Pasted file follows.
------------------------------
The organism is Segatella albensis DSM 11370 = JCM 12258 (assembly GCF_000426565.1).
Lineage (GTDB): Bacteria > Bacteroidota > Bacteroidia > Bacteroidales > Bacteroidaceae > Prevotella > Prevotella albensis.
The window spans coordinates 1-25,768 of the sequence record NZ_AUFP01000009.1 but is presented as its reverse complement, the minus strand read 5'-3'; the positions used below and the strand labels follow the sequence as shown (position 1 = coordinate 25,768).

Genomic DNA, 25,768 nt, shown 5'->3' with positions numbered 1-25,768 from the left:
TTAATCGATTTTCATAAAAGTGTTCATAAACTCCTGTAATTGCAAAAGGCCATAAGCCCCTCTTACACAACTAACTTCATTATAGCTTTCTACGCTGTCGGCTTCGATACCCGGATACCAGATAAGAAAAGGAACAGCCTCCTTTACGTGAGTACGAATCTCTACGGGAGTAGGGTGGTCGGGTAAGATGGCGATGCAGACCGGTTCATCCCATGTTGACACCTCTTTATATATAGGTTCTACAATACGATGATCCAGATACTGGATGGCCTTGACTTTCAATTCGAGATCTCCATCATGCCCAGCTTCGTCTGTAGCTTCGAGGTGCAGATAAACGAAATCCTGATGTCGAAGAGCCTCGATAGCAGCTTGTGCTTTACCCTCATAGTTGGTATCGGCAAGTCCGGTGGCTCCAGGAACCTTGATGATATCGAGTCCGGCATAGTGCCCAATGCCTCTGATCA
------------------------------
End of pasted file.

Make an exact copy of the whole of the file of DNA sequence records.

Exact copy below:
The organism is Segatella albensis DSM 11370 = JCM 12258 (assembly GCF_000426565.1).
Lineage (GTDB): Bacteria > Bacteroidota > Bacteroidia > Bacteroidales > Bacteroidaceae > Prevotella > Prevotella albensis.
The window spans coordinates 1-25,768 of the sequence record NZ_AUFP01000009.1 but is presented as its reverse complement, the minus strand read 5'-3'; the positions used below and the strand labels follow the sequence as shown (position 1 = coordinate 25,768).

Genomic DNA, 25,768 nt, shown 5'->3' with positions numbered 1-25,768 from the left:
TTAATCGATTTTCATAAAAGTGTTCATAAACTCCTGTAATTGCAAAAGGCCATAAGCCCCTCTTACACAACTAACTTCATTATAGCTTTCTACGCTGTCGGCTTCGATACCCGGATACCAGATAAGAAAAGGAACAGCCTCCTTTACGTGAGTACGAATCTCTACGGGAGTAGGGTGGTCGGGTAAGATGGCGATGCAGACCGGTTCATCCCATGTTGACACCTCTTTATATATAGGTTCTACAATACGATGATCCAGATACTGGATGGCCTTGACTTTCAATTCGAGATCTCCATCATGCCCAGCTTCGTCTGTAGCTTCGAGGTGCAGATAAACGAAATCCTGATGTCGAAGAGCCTCGATAGCAGCTTGTGCTTTACCCTCATAGTTGGTATCGGCAAGTCCGGTGGCTCCAGGAACCTTGATGATATCGAGTCCGGCATAGTGCCCAATGCCTCTGATCA